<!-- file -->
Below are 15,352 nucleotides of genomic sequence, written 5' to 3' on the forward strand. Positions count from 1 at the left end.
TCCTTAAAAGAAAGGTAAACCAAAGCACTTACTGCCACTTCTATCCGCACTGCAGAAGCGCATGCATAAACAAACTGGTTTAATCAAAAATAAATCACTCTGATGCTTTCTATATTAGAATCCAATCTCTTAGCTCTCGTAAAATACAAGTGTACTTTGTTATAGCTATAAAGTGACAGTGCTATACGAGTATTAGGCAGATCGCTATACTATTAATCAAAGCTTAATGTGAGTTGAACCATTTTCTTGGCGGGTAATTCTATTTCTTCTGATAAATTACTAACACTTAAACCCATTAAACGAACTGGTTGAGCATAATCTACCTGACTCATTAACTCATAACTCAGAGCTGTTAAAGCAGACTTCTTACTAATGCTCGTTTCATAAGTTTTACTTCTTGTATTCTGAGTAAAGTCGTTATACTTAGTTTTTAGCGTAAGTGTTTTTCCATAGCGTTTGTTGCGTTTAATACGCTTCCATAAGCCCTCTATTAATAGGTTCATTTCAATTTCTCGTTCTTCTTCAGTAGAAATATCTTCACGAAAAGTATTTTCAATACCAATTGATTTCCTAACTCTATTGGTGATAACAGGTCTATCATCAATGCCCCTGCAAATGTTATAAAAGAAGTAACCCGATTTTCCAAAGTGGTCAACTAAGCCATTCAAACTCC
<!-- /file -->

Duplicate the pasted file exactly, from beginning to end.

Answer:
Below are 15,352 nucleotides of genomic sequence, written 5' to 3' on the forward strand. Positions count from 1 at the left end.
TCCTTAAAAGAAAGGTAAACCAAAGCACTTACTGCCACTTCTATCCGCACTGCAGAAGCGCATGCATAAACAAACTGGTTTAATCAAAAATAAATCACTCTGATGCTTTCTATATTAGAATCCAATCTCTTAGCTCTCGTAAAATACAAGTGTACTTTGTTATAGCTATAAAGTGACAGTGCTATACGAGTATTAGGCAGATCGCTATACTATTAATCAAAGCTTAATGTGAGTTGAACCATTTTCTTGGCGGGTAATTCTATTTCTTCTGATAAATTACTAACACTTAAACCCATTAAACGAACTGGTTGAGCATAATCTACCTGACTCATTAACTCATAACTCAGAGCTGTTAAAGCAGACTTCTTACTAATGCTCGTTTCATAAGTTTTACTTCTTGTATTCTGAGTAAAGTCGTTATACTTAGTTTTTAGCGTAAGTGTTTTTCCATAGCGTTTGTTGCGTTTAATACGCTTCCATAAGCCCTCTATTAATAGGTTCATTTCAATTTCTCGTTCTTCTTCAGTAGAAATATCTTCACGAAAAGTATTTTCAATACCAATTGATTTCCTAACTCTATTGGTGATAACAGGTCTATCATCAATGCCCCTGCAAATGTTATAAAAGAAGTAACCCGATTTTCCAAAGTGGTCAACTAAGCCATTCAAACTCC